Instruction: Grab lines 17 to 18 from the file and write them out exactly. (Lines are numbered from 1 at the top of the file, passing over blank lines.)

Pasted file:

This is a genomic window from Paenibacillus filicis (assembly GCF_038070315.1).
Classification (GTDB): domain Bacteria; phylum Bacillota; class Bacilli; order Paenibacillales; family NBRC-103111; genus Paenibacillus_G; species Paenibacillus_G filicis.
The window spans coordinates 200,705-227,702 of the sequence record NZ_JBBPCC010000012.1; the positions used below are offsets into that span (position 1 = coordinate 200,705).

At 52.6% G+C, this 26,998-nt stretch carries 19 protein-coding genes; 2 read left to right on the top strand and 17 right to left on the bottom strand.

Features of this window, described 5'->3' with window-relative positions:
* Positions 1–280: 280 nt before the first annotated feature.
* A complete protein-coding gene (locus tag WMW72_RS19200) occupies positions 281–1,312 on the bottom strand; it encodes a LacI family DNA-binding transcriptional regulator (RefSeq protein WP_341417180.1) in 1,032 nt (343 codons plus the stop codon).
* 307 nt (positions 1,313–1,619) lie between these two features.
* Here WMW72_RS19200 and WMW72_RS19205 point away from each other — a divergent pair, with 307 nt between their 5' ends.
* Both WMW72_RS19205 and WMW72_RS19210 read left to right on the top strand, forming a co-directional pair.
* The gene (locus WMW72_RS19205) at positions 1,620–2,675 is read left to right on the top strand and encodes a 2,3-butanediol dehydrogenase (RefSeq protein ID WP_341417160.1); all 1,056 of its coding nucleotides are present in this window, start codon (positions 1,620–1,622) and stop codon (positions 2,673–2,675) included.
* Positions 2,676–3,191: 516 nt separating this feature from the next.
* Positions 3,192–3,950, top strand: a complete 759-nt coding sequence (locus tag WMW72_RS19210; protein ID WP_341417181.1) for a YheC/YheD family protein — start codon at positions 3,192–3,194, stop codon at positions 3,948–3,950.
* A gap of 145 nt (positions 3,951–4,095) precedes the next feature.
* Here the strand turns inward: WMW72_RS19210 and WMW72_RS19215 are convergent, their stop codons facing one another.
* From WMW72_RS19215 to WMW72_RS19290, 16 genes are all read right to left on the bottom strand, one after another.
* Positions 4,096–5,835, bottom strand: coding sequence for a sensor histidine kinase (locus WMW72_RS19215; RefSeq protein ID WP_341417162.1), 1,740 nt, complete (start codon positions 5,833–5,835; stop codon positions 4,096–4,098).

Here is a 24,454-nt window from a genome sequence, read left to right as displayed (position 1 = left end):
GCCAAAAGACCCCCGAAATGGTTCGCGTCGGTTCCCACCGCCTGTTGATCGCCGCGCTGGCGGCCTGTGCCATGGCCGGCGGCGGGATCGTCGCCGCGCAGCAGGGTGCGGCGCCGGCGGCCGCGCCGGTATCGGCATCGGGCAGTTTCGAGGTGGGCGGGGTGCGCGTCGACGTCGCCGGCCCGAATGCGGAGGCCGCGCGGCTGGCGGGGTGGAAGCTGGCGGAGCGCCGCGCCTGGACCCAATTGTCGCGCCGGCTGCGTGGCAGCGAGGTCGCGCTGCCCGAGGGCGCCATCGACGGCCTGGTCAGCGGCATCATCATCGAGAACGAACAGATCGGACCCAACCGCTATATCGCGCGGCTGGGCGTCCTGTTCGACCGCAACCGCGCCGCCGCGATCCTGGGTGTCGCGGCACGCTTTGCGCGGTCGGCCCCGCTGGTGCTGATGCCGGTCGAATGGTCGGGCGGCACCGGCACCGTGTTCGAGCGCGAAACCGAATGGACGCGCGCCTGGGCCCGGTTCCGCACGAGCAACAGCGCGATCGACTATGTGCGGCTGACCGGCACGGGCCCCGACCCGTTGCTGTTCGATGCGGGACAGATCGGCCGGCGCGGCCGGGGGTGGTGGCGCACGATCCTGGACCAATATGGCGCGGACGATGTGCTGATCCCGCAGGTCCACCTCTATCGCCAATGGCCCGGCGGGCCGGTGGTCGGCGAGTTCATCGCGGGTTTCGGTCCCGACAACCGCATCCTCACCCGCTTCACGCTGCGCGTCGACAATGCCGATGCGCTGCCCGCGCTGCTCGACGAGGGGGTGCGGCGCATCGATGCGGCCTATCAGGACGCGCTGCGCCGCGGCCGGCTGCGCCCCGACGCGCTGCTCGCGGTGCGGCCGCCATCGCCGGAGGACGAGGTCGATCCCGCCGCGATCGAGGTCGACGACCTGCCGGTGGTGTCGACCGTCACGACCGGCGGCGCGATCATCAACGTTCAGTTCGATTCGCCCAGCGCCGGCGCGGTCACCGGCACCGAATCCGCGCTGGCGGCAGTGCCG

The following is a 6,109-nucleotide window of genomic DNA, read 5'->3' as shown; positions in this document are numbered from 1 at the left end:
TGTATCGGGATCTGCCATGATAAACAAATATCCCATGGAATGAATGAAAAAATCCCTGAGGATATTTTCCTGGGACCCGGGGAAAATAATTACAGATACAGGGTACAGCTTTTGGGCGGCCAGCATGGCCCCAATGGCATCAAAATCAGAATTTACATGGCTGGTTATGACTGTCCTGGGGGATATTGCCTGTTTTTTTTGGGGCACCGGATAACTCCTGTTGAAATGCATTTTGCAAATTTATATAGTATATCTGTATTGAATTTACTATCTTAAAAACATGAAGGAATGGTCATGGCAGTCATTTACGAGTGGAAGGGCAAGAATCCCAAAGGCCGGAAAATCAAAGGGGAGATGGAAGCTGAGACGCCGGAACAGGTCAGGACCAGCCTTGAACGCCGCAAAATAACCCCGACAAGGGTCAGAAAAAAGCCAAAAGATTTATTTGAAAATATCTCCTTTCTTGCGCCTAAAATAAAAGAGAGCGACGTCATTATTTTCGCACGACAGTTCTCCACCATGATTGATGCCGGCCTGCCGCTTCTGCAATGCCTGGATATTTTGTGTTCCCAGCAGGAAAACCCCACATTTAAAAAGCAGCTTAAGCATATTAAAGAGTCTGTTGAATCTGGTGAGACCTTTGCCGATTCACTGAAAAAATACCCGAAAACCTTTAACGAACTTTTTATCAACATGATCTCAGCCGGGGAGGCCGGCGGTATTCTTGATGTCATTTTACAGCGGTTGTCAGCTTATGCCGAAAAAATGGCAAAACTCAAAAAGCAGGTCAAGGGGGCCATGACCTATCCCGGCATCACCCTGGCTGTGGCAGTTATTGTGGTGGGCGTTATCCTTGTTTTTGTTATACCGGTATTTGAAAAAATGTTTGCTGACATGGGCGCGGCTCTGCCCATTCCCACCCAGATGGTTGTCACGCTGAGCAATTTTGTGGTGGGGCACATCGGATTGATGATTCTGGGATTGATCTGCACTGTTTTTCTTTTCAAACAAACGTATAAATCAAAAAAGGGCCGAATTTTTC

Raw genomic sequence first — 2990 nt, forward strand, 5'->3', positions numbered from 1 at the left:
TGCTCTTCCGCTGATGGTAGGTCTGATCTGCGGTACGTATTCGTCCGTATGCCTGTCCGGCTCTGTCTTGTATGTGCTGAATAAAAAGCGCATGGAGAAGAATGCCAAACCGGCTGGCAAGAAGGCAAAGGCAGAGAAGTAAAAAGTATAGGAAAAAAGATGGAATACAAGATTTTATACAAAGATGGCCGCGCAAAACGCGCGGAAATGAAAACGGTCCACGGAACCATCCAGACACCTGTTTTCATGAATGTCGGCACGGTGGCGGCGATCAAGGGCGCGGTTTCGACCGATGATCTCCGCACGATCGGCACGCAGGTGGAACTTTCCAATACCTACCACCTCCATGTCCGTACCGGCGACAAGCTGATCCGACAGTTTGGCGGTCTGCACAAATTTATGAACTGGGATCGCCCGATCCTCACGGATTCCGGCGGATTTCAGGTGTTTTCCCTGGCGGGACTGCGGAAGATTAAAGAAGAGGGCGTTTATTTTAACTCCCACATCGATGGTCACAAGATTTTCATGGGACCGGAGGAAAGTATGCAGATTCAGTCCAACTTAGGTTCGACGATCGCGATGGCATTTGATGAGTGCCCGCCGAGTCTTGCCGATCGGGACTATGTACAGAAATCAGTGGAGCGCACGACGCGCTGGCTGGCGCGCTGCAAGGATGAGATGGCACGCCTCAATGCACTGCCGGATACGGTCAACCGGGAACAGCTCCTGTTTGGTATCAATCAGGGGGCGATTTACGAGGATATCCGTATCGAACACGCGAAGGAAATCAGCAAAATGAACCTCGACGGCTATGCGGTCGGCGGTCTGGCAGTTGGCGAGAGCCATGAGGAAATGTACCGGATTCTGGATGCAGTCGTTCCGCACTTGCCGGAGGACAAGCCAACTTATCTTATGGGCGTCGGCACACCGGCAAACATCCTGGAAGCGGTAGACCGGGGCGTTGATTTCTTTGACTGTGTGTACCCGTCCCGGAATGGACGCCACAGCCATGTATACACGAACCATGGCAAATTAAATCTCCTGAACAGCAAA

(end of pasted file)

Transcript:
* Positions 4,096–5,835, bottom strand: coding sequence for a sensor histidine kinase (locus WMW72_RS19215; RefSeq protein ID WP_341417162.1), 1,740 nt, complete (start codon positions 5,833–5,835; stop codon positions 4,096–4,098).

Here is a 24,454-nt window from a genome sequence, read left to right as displayed (position 1 = left end):